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The world of electricity can be very complicated. But what about electricity do we in fact know? Well, we do know electrical cables are designed to carry current from one element to another. What we DON’T know is how an electrical cable is even made. Of course, as always, I am here to help with any confusion!

An electrical cable consists of conductors, which is an uninsulated wire suitable for carrying electrical current. Electrical conductors are made up of metals such as, copper, aluminum, etc. Most wires are made out of copper because it conducts electricity with high flexibility and very little resistance.

Electrical wires come in solid core, stranded, or braided together to form a single assembly, where the ends connect to two devices, therefore, allowing the electrical signals to transfer from one device to the other.

The first stage in the manufacturing process of a conductor is the wire-drawing. The wire-drawing consists of reducing the diameter of the wire gradually to fit its final diameter to increase conductivity. After the diameter is reduced, the wire is drawn further to decrease the diameter of the wire to the size needed for each kind of conductor.

In the second stage of this process, the wires undergo a heat treatment called annealing. Annealing is a process of heating metal and allowing it to cool slowly in order to remove internal stresses and toughen the metal. The reason of this treatment it to increase the conductivity of the wire.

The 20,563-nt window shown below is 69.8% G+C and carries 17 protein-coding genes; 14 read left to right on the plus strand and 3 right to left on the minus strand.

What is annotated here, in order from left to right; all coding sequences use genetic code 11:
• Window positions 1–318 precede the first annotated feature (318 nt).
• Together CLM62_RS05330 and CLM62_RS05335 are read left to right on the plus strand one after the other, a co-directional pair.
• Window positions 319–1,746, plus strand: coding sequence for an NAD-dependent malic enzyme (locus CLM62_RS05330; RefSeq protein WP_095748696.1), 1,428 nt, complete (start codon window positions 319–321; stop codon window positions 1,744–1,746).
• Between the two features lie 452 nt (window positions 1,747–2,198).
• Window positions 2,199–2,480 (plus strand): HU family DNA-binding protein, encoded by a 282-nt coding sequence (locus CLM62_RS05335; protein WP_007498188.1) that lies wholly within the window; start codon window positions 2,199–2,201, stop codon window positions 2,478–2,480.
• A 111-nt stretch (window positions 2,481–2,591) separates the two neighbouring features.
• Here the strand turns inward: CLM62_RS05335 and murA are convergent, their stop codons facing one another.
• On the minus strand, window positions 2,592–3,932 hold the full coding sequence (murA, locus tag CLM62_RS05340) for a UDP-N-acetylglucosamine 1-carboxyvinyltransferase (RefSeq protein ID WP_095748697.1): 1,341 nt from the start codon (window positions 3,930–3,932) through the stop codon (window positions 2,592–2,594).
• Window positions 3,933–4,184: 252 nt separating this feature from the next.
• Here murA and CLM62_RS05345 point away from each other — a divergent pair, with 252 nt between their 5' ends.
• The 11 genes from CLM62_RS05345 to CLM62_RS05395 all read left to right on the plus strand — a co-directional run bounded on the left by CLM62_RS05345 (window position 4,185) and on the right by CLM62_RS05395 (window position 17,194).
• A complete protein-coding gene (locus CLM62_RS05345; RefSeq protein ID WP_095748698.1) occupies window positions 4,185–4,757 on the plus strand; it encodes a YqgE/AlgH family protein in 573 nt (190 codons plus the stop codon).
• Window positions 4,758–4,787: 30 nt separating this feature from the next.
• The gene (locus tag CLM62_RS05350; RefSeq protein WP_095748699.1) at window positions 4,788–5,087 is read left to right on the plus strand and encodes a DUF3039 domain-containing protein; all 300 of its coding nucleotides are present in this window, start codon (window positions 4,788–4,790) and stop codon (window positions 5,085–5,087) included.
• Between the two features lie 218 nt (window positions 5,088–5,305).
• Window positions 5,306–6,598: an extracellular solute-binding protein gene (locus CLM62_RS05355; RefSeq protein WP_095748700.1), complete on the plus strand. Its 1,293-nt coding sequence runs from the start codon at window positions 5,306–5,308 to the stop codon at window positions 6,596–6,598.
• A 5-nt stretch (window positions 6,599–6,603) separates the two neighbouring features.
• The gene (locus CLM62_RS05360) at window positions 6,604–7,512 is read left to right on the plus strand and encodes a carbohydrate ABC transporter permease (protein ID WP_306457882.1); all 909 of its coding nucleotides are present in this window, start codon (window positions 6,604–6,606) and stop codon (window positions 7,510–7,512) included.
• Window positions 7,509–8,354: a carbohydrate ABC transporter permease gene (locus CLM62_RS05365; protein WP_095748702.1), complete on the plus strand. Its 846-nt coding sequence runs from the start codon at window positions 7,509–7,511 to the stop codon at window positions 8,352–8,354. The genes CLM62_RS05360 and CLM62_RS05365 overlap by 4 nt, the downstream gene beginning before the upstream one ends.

Now we need insulation. Because the current runs along the outside of the copper wires, there needs to be inner conductor insulation. Insulation is the layer of synthetic materials which are applied over conductors for electrical isolation between other wires, conductive surfaces, or from the ground. An inner conductor insulation also prevents any current leakages.

Because cables sometimes contain several different wires wrapped together in an insulator, the cable may require additional elements in order to improve protection. For instance, electrical coverings called “screens” insulate the signals that circulate in the cable, shielding the power cables to prevent them from external interference. Once the cable’s inner insulation is applied, the cable then requires outer insulation called the jacket. The “jacket” is applied over the conductor insulations for mechanical, environmental, chemical, and electrical protection.

Depending on the characteristics required for the cable, PVC, the most common thermoplastic insulation may be used (SJTW cords) or rubber (SJ cords).

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